Blindsided congressional Republicans worried Thursday about whether President Trump's surprise fiscal deal with the Democrats would mean more shocks are ahead on issues such as tax reform.

"We wondered if he'd back us on Obamacare repeal. He didn't do much selling to the public. Then a few days after the victory part at the White House he called it ‘mean.' Many wonder the same thing on tax reform," said one House Republican, who spoke on condition of anonymity so as not to antagonize Trump.

Though disappointed with the contours of Trump's accord with House Minority Leader Nancy Pelosi, D-Calif., and Senate Minority Leader Chuck Schumer, D-N.Y., linking a three-month hike in the debt ceiling to hurricane relief, what really rankled Republicans was how the president sprang it on them without warning.

Trump made GOP leaders look foolish and left many in the rank-and-file wondering how they'd negotiate tax reform and other thorny legislation with an administration that couldn't be trusted to keep its word. Prior to Trump's deal with the Democrats, Republicans were publicly pressing for the 18-month debt limit extension they and the White House had agreed to.

Congressional Republicans tried to put a good face on Trump's change of heart, calling it a good moment for bipartisanship and functional government. Privately, they're questioning his leadership. In the Senate, 17 Republicans voted against the deal; it passed, but with more Democratic than Republican votes, typical of fiscal agreements GOP leaders struck with former President Barack Obama.

Trump loyalists counter that extending the debt limit through Dec. 15 created a three-month window for the administration and Republicans in Congress to focus on tax reform.

But most Republicans wanted to extend U.S. borrowing power 18 months and past the 2018 elections, for the sake of both financial and political stability.

Debt ceiling votes are politically problematic for Republicans; Trump's deal means they'll have to vote to raise it at least twice before the midterm. It causes Republicans additional anxiety that they believe the Democrats will have even more leverage to dictate terms in December.

"Every vote on the debt ceiling = more you have to give to the Senate minority for 60 votes. Multiple votes = more [liberal] policy. Simple as that," Republican operative Josh Holmes said in a Twitter post. Holmes is a close confidant of Senate Majority Leader Mitch McConnell, R-Ky., and his former chief of staff.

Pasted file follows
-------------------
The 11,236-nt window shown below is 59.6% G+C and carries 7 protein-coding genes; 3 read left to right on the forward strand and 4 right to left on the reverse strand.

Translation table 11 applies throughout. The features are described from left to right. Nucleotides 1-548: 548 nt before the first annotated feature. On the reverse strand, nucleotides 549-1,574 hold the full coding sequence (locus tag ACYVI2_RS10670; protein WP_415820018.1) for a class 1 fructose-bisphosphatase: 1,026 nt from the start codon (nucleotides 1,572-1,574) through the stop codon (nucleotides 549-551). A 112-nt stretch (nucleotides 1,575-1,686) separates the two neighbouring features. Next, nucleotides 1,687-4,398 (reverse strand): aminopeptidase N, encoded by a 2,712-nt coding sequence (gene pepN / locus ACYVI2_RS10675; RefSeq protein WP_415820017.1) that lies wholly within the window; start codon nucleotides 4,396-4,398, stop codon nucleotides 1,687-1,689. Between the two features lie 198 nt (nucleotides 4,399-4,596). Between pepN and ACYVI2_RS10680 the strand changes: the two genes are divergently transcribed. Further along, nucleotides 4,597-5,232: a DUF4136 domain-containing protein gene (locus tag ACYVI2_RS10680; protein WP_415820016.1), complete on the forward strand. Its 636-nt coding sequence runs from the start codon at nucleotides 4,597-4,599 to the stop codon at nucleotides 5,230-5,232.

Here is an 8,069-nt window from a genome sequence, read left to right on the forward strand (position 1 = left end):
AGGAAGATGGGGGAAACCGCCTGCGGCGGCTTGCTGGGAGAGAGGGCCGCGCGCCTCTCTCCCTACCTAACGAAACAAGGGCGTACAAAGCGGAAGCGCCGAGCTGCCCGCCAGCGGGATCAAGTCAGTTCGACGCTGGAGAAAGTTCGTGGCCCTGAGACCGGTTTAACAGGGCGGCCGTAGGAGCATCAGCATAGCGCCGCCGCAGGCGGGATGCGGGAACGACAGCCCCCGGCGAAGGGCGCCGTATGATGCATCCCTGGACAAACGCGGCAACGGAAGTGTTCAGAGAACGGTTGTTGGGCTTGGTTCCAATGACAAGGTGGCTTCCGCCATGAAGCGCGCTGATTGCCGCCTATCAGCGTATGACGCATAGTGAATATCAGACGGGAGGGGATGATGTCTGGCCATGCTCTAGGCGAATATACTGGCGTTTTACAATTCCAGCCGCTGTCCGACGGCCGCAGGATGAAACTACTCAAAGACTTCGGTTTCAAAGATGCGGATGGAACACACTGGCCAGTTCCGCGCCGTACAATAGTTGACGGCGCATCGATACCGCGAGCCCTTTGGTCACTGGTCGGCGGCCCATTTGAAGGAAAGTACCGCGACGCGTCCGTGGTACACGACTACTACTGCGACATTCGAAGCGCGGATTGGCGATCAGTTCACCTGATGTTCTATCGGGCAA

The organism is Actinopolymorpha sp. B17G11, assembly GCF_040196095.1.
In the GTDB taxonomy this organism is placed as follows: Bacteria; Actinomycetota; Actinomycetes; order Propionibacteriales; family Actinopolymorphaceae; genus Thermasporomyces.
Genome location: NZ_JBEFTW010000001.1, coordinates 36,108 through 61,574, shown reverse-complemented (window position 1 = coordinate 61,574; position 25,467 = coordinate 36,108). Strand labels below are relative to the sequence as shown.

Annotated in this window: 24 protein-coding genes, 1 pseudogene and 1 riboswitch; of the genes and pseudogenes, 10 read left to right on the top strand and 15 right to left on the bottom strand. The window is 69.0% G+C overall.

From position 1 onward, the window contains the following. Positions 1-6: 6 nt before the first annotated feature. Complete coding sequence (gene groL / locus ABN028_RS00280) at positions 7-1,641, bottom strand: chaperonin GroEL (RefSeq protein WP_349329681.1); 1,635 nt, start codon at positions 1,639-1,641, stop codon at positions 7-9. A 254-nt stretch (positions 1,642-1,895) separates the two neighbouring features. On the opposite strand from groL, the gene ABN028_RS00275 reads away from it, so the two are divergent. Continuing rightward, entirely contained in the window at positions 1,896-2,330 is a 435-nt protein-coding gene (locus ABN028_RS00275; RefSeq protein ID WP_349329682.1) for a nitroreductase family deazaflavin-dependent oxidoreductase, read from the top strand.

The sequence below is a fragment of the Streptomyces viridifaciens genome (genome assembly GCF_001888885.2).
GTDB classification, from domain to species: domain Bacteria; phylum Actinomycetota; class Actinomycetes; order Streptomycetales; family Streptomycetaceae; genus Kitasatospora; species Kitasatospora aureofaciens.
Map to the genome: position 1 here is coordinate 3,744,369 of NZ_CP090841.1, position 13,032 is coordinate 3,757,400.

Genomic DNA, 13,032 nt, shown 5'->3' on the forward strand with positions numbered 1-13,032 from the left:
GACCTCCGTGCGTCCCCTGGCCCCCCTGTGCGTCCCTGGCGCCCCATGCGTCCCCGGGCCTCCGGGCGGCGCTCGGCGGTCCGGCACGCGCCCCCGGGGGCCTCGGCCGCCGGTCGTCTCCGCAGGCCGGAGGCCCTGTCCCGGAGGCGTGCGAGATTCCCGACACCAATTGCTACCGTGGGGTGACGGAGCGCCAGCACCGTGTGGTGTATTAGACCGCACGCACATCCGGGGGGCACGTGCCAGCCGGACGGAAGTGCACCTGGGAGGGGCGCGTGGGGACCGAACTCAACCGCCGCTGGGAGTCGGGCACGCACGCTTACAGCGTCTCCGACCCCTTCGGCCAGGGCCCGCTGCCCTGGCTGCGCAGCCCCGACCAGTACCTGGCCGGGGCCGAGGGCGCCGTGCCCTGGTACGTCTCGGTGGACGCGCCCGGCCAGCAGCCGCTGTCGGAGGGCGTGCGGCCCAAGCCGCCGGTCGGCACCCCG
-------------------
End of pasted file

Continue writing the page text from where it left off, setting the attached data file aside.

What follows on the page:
Trump agreed to the deal on Wednesday during an Oval Office meeting with Pelosi, Schumer, McConnell and House Speaker Paul Ryan, R-Wis., interrupting Treasury Secretary Steven Mnuchin as he was reiterating the administration's demands for an 18-month debt limit hike.

Just a couple of hours earlier, Ryan said during his leadership team's televised weekly news conference that Democrats were playing politics with their demands for a three-month extension. The episode unfolded after a summer of constant warfare between Trump and Republicans in Congress, potentially exhausting whatever goodwill might have been left between the White House.

It's in this context that the two factions are attempting delicate tax reform negotiations. Repeated attempts have been made to overhaul the tax code since last accomplished 30 years ago. Any bill will require tough choices and politically tough votes — a task that grows taller every time Republicans lose more confidence that Trump will have their back and do his part.

"The way this seems to work is, when he's with you, he's with you and when he's against you, he's against you," a former House GOP aide said. "He's just reminding Congress he'll work with any suitor that fits his needs of the day."

Republicans in the House and Senate have been frustrated with the president for several months — both his antics and, in their view, amateurish leadership.

From his failure to use the bully pulpit to promote legislation partially repealing the Affordable Care Act and other elements of their shared agenda, to his obsession with the Russia investigation, to his handling of events in Charlottesville, Va., congressional Republicans are fed up.

So is Trump. He blames Republicans for undermining his agenda and not paying him due respect as the president and leader of the Republican Party.

The president's deal with Pelosi and Schumer, the first truly bipartisan agreement he's cut with Democrats since taking office, was akin to pouring gasoline on a fire. The complaints were less about the parameters of the deal, although there was grumbling, than about how Trump blindsided his supposed allies.

"The move was fine, other than screwing Ryan and McConnell after an agreement," said a House Republican who is not reflexively critical of Trump.